On Wednesday, the Biden administration expressed public support for an F-16 sale to Turkey, which came the day after Ankara lifted its objection to Sweden and Finland joining NATO.
Back in October, Turkey requested to buy 40 Lockheed Martin-made F-16 fighter jets and nearly 80 modernization kits for its current fleet of warplanes. Wednesday marked the first time that the Biden administration made its support for the potential deal known.
“Strong Turkish defense capabilities contribute to strong NATO defense capabilities,” said Celeste Wallander, the assistant secretary of defense for international security affairs. “The US Department of Defense fully supports Turkey’s modernization plans for its F-16 fleet.”
Turkish President Recep Tayyip Erdogan met with President Biden on the sidelines of the NATO summit in Madrid on Wednesday, and the two leaders held talks for about an hour. The F-16 deal was expected to be a priority of the meeting, but it’s not clear if the issue was discussed.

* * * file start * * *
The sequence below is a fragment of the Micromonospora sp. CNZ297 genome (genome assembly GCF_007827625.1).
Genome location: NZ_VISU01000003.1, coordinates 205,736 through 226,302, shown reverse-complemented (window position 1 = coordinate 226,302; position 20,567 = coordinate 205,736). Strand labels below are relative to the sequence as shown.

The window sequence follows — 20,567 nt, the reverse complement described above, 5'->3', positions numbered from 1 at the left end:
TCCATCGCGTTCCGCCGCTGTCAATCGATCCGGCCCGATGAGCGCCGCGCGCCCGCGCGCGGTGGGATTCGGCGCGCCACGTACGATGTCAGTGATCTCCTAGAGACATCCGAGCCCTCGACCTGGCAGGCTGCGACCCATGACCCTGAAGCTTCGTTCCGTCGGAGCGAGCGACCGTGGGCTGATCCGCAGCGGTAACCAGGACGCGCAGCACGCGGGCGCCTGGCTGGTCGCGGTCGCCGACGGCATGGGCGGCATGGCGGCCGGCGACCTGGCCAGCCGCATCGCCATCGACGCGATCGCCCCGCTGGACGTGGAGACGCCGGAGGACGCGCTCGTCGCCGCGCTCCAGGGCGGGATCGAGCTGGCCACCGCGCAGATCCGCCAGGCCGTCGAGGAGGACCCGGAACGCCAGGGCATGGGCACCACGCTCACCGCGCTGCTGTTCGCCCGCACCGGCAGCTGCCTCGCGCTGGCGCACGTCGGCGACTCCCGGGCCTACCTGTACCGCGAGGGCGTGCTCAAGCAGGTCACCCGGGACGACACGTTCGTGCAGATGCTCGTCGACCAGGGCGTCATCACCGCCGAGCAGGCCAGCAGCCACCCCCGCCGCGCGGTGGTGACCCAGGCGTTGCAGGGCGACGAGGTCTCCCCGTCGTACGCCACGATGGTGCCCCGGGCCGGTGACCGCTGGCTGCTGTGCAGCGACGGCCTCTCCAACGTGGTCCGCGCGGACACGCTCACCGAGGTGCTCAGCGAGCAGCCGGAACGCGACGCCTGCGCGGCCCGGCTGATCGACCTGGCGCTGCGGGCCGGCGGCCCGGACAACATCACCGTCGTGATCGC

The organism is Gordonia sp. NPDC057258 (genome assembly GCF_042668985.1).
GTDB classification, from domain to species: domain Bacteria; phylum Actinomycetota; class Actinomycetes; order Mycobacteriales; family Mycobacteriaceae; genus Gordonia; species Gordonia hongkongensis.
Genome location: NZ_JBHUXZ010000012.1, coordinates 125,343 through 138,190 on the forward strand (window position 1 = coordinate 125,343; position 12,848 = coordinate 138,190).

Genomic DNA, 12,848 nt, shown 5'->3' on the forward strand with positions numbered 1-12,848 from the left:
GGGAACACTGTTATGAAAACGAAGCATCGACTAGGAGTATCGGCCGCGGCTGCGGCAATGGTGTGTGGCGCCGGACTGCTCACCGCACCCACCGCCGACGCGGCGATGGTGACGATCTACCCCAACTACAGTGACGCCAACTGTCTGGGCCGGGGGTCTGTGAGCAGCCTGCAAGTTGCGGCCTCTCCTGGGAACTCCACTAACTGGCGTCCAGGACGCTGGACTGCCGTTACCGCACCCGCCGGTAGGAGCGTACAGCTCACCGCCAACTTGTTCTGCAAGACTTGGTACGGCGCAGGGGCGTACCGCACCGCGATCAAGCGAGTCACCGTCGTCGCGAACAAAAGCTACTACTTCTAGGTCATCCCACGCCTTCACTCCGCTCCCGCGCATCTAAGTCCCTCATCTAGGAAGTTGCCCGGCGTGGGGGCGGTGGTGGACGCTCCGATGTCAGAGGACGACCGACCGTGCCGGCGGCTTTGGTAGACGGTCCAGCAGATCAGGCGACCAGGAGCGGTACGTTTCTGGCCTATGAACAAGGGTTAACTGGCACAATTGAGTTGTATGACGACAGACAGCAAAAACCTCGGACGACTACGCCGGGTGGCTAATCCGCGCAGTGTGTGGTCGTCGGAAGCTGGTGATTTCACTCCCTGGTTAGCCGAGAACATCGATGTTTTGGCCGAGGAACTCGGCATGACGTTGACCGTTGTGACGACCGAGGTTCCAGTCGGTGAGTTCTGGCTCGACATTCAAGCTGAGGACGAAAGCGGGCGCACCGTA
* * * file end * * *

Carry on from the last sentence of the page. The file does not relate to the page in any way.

In a readout of the meeting, the White House said Biden “welcomed Turkey’s conclusion of a trilateral agreement with Finland and Sweden that paved the way for Allies to invite them to join NATO.”
Ankara managed to get some concessions out of Sweden and Finland, including the lifting of export controls that the Nordic nations imposed in 2019. Sweden and Finland also vowed not to support Kurdish militant groups that Turkey considers terrorist organizations and said they would respond to Turkey’s extradition requests for suspected terrorists.
The F-16 deal could be Ankara’s reward from Washington for lifting its objection. Turkey also wants to return to the F-35 training program, and for the US to lift sanctions it imposed over Ankara’s purchase of Russian S-400 missile systems.